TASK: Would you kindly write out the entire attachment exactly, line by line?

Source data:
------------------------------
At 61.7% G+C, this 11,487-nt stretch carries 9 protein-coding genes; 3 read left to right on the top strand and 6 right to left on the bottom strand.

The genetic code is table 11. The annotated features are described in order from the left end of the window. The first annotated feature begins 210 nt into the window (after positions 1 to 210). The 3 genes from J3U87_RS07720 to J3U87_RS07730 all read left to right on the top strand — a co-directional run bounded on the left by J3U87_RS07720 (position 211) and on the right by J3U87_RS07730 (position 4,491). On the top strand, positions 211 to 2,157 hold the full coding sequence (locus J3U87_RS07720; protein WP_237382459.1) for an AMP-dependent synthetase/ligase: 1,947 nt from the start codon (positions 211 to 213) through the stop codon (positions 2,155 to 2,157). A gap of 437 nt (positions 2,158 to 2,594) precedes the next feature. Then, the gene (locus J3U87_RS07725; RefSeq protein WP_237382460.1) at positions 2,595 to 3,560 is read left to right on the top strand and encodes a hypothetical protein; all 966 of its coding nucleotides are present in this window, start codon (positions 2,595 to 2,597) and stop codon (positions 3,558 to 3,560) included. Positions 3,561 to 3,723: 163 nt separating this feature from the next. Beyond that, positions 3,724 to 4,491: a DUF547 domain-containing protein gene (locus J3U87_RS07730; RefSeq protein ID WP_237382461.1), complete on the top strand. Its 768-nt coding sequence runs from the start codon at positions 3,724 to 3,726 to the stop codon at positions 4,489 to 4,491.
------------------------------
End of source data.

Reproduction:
At 61.7% G+C, this 11,487-nt stretch carries 9 protein-coding genes; 3 read left to right on the top strand and 6 right to left on the bottom strand.

The genetic code is table 11. The annotated features are described in order from the left end of the window. The first annotated feature begins 210 nt into the window (after positions 1 to 210). The 3 genes from J3U87_RS07720 to J3U87_RS07730 all read left to right on the top strand — a co-directional run bounded on the left by J3U87_RS07720 (position 211) and on the right by J3U87_RS07730 (position 4,491). On the top strand, positions 211 to 2,157 hold the full coding sequence (locus J3U87_RS07720; protein WP_237382459.1) for an AMP-dependent synthetase/ligase: 1,947 nt from the start codon (positions 211 to 213) through the stop codon (positions 2,155 to 2,157). A gap of 437 nt (positions 2,158 to 2,594) precedes the next feature. Then, the gene (locus J3U87_RS07725; RefSeq protein WP_237382460.1) at positions 2,595 to 3,560 is read left to right on the top strand and encodes a hypothetical protein; all 966 of its coding nucleotides are present in this window, start codon (positions 2,595 to 2,597) and stop codon (positions 3,558 to 3,560) included. Positions 3,561 to 3,723: 163 nt separating this feature from the next. Beyond that, positions 3,724 to 4,491: a DUF547 domain-containing protein gene (locus J3U87_RS07730; RefSeq protein ID WP_237382461.1), complete on the top strand. Its 768-nt coding sequence runs from the start codon at positions 3,724 to 3,726 to the stop codon at positions 4,489 to 4,491.